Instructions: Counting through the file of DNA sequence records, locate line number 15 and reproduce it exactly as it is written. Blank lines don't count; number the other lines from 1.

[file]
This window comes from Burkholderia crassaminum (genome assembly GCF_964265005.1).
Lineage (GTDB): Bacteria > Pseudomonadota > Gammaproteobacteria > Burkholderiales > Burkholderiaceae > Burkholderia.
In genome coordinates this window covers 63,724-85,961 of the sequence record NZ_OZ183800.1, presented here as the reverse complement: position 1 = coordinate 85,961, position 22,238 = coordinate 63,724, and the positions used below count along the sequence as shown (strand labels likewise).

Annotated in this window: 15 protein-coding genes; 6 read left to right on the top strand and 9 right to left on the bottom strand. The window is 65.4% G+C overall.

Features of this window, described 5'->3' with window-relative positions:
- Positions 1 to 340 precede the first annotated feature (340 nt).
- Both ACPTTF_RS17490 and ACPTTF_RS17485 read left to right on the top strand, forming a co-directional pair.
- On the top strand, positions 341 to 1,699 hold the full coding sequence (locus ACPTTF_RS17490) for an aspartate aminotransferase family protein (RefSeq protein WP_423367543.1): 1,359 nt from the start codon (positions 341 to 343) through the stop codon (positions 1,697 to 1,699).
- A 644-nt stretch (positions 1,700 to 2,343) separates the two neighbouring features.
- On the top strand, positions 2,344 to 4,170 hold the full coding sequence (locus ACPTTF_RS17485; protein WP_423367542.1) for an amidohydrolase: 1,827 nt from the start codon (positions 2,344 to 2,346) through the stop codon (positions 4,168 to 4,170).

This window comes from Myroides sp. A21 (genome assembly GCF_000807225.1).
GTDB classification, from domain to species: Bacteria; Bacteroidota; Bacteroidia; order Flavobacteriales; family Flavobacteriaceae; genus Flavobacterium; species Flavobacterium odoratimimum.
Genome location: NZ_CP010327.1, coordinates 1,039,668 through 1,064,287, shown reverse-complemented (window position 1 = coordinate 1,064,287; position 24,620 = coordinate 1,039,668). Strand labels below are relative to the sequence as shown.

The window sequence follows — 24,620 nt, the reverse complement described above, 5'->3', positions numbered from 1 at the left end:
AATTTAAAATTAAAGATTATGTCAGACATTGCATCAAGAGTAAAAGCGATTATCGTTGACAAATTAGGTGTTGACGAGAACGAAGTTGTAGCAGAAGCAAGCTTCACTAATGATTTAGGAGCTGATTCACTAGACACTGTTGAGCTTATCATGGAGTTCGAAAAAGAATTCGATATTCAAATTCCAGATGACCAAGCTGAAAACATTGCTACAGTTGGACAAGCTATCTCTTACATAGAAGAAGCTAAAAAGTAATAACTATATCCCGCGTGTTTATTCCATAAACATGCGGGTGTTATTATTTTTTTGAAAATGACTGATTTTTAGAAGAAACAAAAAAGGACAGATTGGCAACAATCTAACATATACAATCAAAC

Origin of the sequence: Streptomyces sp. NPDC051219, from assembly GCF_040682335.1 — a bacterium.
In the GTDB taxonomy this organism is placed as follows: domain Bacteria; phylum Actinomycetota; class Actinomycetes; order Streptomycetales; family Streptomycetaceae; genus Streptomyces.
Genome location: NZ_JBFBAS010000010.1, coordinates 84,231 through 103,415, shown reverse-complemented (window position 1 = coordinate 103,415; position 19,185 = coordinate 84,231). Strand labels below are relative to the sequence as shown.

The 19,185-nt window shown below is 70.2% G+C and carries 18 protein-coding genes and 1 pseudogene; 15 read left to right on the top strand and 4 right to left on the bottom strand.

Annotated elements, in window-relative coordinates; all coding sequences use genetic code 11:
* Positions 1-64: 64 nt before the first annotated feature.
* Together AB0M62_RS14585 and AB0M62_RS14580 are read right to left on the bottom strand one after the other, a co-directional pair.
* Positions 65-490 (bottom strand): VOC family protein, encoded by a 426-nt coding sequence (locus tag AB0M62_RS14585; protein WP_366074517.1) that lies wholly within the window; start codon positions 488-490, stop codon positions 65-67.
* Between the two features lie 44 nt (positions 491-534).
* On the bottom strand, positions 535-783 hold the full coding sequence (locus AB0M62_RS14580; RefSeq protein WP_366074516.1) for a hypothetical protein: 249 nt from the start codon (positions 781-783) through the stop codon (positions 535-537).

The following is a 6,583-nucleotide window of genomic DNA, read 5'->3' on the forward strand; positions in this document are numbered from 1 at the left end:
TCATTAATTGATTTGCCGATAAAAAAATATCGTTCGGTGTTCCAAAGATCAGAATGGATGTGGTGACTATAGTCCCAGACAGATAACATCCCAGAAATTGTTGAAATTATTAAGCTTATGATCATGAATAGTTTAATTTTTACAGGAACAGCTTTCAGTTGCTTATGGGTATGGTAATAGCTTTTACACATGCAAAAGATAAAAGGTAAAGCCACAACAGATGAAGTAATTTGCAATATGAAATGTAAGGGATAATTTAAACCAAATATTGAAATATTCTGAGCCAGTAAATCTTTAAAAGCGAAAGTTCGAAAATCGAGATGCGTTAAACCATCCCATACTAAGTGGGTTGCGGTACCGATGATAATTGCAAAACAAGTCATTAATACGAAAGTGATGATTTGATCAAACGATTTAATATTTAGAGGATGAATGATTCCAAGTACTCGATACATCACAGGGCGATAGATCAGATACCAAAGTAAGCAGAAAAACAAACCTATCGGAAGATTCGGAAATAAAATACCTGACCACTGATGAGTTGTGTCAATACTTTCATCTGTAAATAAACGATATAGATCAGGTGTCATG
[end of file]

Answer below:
AATTTAAAATTAAAGATTATGTCAGACATTGCATCAAGAGTAAAAGCGATTATCGTTGACAAATTAGGTGTTGACGAGAACGAAGTTGTAGCAGAAGCAAGCTTCACTAATGATTTAGGAGCTGATTCACTAGACACTGTTGAGCTTATCATGGAGTTCGAAAAAGAATTCGATATTCAAATTCCAGATGACCAAGCTGAAAACATTGCTACAGTTGGACAAGCTATCTCTTACATAGAAGAAGCTAAAAAGTAATAACTATATCCCGCGTGTTTATTCCATAAACATGCGGGTGTTATTATTTTTTTGAAAATGACTGATTTTTAGAAGAAACAAAAAAGGACAGATTGGCAACAATCTAACATATACAATCAAAC